In boxing, it is the fight at the top of the card that gets the big headlines and draws the crowds to the arena.
In Ohio – a key battleground state in this year’s presidential election – that fight would be a heavyweight championship bout between the reigning champ, Barack Obama, and the challenger, Mitt Romney. And, if the polls are to be believed, that will be a close one, a 15-rounder decided on points rather than a knock-out blow.
But sometimes it is a fight on the “undercard” – between lesser names going toe-to-toe – that turns out to be just as good or better than the top-of-the-card battle.
And, in Ohio, that would be Democratic incumbent senator Sherrod Brown defending his title against a young challenger, Republican State Treasurer Josh Mandel.
It’s hard to imagine a fight tougher than the one Obama and Romney will wage here over the next 15 weeks, but Brown-Mandel will come close.
It is, after all, a key part of the battle for control of the US Senate, where the Democrats now hold a razor-thin one vote advantage.
Every Senate race counts, and particularly a race in a state like Ohio, which has the reputation of swinging back and forth between Democratic and Republican like the pendulum on a grandfather clock.
It is just jaw-dropping, simply stunning, to consider the amount of money that is going to be spent in this race.
Six years ago, when Brown up-ended incumbent Republican Mike DeWine to win the Senate race, $23 million was spent between the two candidates.
As of June 30, these two candidates have raised more than $25 million - $15.3 million by Brown, $9.9 million by Mandel.
And that is just part of the story.
In the six years since the DeWine-Brown battle, we have seen the rise of Super PACs, the independent committees that raise and spend millions on races, with little or no reporting of where the money is coming from.
Over $10.5 million has been spent so far by Super PACs and independent committees on broadcast ads attacking Brown – and they have been spending it for more than a year.
The U.S. Chamber of Commerce and Crossroads GPS – a Super PAC controlled by Republican strategist Karl Rove – have been the big players in the anti-Brown ads, but they have had plenty of help from other groups like the 60 Plus Association and the National Association of Manufacturers.
Less has been spent by groups promoting Brown and attacking Mandel – about $2.5 million as of the end of June - but that number is growing. Majority PAC, a Super PAC dedicated to electing Democratic senators, is on the air now in Ohio with an ad attacking Mandel. The League of Conservation owners has weighed in with pro-Brown ads; and the Service Employees International Union has also gotten into the act.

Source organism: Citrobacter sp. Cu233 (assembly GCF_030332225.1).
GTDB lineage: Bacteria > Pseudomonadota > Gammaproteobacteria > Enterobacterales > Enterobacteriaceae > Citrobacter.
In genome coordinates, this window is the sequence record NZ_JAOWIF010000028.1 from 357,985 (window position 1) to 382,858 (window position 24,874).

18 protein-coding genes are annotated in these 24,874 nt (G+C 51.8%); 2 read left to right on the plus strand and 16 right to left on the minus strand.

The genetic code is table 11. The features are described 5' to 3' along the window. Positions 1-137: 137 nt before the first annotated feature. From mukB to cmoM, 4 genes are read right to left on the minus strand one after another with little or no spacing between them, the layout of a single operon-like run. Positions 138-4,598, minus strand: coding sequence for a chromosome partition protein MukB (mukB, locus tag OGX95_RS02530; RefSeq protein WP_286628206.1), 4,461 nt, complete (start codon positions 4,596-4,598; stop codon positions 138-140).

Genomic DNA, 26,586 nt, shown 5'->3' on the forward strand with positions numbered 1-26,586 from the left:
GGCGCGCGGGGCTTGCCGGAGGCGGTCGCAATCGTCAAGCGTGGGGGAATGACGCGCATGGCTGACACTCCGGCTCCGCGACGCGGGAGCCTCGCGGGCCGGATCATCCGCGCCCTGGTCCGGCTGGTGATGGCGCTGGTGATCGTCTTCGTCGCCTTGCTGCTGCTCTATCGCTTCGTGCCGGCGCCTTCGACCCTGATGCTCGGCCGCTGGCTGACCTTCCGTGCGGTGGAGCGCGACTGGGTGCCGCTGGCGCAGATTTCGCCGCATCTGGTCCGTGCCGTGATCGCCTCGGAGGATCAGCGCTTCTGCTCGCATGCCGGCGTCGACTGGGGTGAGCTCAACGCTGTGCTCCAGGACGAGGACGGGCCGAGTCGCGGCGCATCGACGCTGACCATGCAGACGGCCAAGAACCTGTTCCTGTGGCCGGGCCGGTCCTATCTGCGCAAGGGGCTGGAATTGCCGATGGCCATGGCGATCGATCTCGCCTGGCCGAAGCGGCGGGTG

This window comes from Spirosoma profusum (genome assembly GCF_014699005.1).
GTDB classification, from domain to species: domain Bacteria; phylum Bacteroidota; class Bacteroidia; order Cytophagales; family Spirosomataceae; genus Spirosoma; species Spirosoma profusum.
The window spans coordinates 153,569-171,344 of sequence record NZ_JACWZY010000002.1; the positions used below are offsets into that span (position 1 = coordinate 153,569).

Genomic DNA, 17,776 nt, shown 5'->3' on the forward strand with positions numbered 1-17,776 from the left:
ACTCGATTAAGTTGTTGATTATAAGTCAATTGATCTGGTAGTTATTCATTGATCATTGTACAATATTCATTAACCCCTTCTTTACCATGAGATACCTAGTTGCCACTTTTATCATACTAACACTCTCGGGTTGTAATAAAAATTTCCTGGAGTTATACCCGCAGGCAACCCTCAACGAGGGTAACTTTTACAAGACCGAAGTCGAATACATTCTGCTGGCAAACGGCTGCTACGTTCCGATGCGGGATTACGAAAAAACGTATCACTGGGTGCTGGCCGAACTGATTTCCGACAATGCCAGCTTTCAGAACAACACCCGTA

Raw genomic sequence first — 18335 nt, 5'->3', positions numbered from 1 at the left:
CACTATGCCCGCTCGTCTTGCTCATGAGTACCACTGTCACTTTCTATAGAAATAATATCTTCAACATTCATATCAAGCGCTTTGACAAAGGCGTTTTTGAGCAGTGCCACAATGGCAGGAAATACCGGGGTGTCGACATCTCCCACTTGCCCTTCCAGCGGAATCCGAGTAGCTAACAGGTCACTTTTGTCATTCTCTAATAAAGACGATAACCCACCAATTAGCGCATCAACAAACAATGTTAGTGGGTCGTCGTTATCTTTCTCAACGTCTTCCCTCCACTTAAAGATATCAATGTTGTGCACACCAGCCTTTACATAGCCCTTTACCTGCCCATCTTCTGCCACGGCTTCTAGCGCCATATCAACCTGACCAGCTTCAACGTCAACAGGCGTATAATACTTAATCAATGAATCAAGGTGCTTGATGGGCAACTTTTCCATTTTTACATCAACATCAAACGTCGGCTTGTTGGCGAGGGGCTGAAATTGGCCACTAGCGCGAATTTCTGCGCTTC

The themes of the two campaigns can be seen most clearly in the Super PAC and independent expenditure ads.
A recent Crossroads GPS ad slamming Brown had a game show theme, with flashing lights and a Don Pardo-style announcer asking the question, “Who’s the biggest supporter of President Obama in Ohio?”
The answer, the ad said, is Brown, adding that he has voted with the Obama administration 95 percent of the time.
Tim Burke, the Hamilton County Democratic Party chairman, thinks Brown’s opponents are barking up the wrong tree by emphasizing Brown’s ties to Obama.
Burke believes Obama is going to win Ohio, although he concedes it will likely be a close race.
“This kind of ad only works if President Obama was going to lose Ohio by 2-1; and that’s just not going to happen," Burke said.
The TV ad running on Ohio stations now from Majority PAC calls Mandel an “absentee treasurer," pointing out that he missed 14 straight meetings of a board that makes decisions on how Ohio’s money is invested – one of the chief duties of a state treasurer.
George Brunemann, president of the Cincinnati Tea Party, believes such attacks will be ignored.
“The fact is, he’s done a pretty good job in the two years he has been treasurer,’’ Brunemann said. “He’s actually made some money for the state. And that’s not easy in this climate.”
Tea Party activists in Ohio, Brunemann said, are generally more enthusiastic about Mandel’s candidacy than they are about the man at the top of the ticket, Mitt Romney.
Romney, because of the health care reform with individual mandates that he created when he was governor of Massachusetts, “takes health care off the table. How can he go after Obama on Obamacare?," Brunemann said.
What the tea party activists like about Mandel, Brunemann said, “is his attitude toward the establishament Republicans. He seems like the type who will go to Washington and when the Republican leaders tap him on the shoulder and say, ‘we need your vote on this,’ he’ll have the guts to stand up to them if he thinks they are wrong.”
Tea party activists in Ohio have shown their muscle before – witness the GOP sweep here for 2010 – but the fact is, Brown still leads in the polls – by seven percentage points, according to a late June poll from Public Policy Polling.
But that same poll showed Brown’s approval rating slipping significantly; and that is probably the result of over a year of hammering he has taken from the likes of the U.S. Chamber of Commerce and Crossroads GPS.
In the end, this race may be decided by which side has the allies with the most money to spend to tear down the other guy; and which side makes the most plausible argument with its 30-second TV spots.